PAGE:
Until Jesse 360


Until Jesse 360 is a 360-degree short cinematic film that is best experienced in VR headsets such as the Vive, Oculus Rift or Samsung Gear.


The film emerged from the similarly titled Until Jesse 3D that was filmed as the final project in Victoria University of Wellington’s 2016 3D cinema course. The course, taught by me and Paul Wolffram, asked students to create a stereoscopic 3D film that could be shot over one weekend. The result was Until Jesse 3D that was scripted by Henry Bennison and directed by Henry and the other students in the class: Morgan Fowler, Aaron Lewis, Steph Miller and Bex Stuart. It received an international premiere at the LA 3D Film Festival in November.


As the students were working on the project it occurred to me that the script would be perfect for a 360-degree short. The Colliding Worlds project that I am involved in at Victoria University had been bringing together a range of people working on VR content, including experienced visual artists such as Raqi Syed and Kevin Romond. They not only shared their expertise and thinking on how to film in 360-degrees but also helped me get together Samsung 360 cameras. With most of the Until Jesse crew and some of the original actors on board, we put together a plan to film a 360-degree version over one weekend in November. I was also helped by my Summer Scholar research assistant Joseph Hendren and PhD student Dor Fadlon who brought different technical and visualisation skills, as well as sound designer/recorder Dan Fraser who had to deal with complicated mic set ups.

The logistics in shooting this type of content threw up an array of challenges, most significantly how to change our cinematic mindsets to film content that, for the first time in the history of screen media, doesn’t have a frame. The weekend shoot was experimental in nature, realising that we wouldn’t know until after the cutting floor what works and what doesn’t work. Although there are an increasing number of 360-degree films available (including an explosion of content in late 2016) there are still few ground rules in place and no one has quite worked out what the cinematic language should look like for this new form. Can hard cuts be used or should you only ever fade to black? Should cuts always be ellipses in time or can you use them to move across space? Does the camera always have to be in the centre of space? Can you incorporate multiple takes or will continuity be a problem? Does the camera position have to represent a POV perspective or can the viewer have an omniscient gaze? How do you wrangle your crew and equipment when there is no off-camera space in which to hide things? How do you mix sound to reflect the 360-degree visual space?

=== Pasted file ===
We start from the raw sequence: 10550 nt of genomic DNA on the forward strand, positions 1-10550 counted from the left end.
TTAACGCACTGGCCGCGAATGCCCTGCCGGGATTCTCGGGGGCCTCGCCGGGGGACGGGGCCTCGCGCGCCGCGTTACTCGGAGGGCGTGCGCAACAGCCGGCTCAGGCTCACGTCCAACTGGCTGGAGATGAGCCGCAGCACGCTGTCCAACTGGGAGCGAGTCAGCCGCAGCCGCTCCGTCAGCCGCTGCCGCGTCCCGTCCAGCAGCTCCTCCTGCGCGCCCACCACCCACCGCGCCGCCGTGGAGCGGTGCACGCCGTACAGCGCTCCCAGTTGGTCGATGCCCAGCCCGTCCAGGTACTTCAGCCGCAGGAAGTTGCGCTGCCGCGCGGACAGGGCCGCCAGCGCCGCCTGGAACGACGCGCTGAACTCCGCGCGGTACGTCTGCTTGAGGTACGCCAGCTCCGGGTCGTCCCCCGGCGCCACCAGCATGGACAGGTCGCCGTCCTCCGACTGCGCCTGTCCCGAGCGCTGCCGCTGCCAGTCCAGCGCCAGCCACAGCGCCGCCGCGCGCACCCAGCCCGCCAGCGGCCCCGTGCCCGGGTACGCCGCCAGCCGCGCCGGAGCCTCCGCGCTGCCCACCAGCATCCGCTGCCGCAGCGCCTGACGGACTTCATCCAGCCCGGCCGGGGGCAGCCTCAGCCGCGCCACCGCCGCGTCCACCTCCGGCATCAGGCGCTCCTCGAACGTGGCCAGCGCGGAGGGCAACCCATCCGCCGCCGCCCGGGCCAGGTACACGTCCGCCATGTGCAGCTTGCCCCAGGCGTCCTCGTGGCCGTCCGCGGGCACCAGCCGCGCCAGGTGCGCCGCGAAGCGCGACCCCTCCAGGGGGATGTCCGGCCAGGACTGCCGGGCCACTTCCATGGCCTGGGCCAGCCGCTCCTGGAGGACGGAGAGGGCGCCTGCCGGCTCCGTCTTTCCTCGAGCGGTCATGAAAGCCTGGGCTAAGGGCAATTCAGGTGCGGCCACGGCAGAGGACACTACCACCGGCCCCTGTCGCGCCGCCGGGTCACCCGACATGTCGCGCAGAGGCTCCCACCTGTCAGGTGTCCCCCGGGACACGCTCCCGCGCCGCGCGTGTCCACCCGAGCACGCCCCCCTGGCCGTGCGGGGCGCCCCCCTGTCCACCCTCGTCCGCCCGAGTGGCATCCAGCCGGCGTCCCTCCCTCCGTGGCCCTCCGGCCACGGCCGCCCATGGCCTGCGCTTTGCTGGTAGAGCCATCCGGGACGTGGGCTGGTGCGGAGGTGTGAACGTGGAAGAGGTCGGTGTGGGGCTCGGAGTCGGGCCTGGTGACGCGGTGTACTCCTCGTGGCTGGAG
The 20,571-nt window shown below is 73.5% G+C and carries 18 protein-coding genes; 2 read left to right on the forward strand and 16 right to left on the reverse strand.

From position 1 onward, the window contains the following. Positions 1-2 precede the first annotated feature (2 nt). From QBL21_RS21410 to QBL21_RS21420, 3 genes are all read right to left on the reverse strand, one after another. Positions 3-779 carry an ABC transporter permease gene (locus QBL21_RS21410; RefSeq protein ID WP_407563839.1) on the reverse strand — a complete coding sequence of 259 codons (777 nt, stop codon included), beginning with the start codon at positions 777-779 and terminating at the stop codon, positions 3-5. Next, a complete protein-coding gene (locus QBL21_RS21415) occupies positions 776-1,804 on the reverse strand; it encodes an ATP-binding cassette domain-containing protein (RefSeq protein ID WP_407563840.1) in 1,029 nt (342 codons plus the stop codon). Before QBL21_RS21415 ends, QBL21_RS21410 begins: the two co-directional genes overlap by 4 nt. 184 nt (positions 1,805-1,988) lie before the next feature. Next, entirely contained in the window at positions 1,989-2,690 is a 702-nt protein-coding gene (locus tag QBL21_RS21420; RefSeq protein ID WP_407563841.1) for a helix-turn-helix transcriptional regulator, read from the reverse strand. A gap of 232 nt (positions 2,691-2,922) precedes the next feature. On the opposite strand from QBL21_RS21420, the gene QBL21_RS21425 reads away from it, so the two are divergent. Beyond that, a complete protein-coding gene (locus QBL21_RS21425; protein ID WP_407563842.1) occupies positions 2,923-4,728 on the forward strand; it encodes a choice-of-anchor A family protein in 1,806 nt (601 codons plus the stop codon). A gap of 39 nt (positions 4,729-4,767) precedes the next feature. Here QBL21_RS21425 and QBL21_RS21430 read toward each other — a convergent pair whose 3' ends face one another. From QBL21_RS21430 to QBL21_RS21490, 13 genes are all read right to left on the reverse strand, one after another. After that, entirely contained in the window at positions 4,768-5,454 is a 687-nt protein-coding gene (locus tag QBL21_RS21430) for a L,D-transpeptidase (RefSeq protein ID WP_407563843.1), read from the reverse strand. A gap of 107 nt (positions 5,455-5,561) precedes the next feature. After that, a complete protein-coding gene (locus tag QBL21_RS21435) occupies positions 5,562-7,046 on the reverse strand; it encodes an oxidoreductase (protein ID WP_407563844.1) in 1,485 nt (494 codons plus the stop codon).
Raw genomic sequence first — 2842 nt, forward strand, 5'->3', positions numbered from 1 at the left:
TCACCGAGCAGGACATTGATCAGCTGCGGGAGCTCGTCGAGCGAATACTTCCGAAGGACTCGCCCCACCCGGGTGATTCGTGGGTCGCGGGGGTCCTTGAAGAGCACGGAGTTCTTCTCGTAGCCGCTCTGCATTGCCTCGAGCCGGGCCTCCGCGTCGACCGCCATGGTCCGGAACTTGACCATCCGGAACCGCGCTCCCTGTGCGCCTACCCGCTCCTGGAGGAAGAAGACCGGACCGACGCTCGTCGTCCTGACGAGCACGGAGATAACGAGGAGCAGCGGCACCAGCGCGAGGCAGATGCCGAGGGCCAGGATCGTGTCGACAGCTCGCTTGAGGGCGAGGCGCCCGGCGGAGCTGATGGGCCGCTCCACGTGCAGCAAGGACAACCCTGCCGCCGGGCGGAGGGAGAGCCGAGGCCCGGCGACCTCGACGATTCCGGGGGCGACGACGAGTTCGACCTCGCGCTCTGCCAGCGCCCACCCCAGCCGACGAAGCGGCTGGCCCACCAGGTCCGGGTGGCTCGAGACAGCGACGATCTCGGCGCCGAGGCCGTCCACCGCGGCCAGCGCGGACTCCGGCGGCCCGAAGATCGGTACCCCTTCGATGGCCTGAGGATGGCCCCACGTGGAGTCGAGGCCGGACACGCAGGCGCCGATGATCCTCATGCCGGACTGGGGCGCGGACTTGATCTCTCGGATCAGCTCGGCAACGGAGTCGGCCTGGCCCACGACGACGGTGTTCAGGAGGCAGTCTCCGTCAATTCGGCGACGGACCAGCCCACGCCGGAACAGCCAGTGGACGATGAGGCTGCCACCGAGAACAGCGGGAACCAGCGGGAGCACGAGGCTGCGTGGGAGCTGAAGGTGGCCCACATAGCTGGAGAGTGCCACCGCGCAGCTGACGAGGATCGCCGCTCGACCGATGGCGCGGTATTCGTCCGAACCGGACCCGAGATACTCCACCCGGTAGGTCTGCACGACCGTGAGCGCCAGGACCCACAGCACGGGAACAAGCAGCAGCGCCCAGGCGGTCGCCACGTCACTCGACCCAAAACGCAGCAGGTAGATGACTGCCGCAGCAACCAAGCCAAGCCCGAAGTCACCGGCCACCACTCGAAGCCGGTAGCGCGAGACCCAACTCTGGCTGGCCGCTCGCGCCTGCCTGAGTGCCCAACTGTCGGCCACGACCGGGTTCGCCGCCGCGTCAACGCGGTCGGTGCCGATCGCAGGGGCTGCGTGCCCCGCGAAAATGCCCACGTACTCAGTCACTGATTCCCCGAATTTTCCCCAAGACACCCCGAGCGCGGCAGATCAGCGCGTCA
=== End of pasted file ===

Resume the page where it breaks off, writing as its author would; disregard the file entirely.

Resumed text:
Most of these questions have been answered in one form or another in Until Jesse 360 although it is clear that this is really just the beginning of a long journey to work out what are the aesthetic and storytelling possibilities in this new filming mode. I hope it is the first of many projects and one that will link in to diverse experimentation across the globe.

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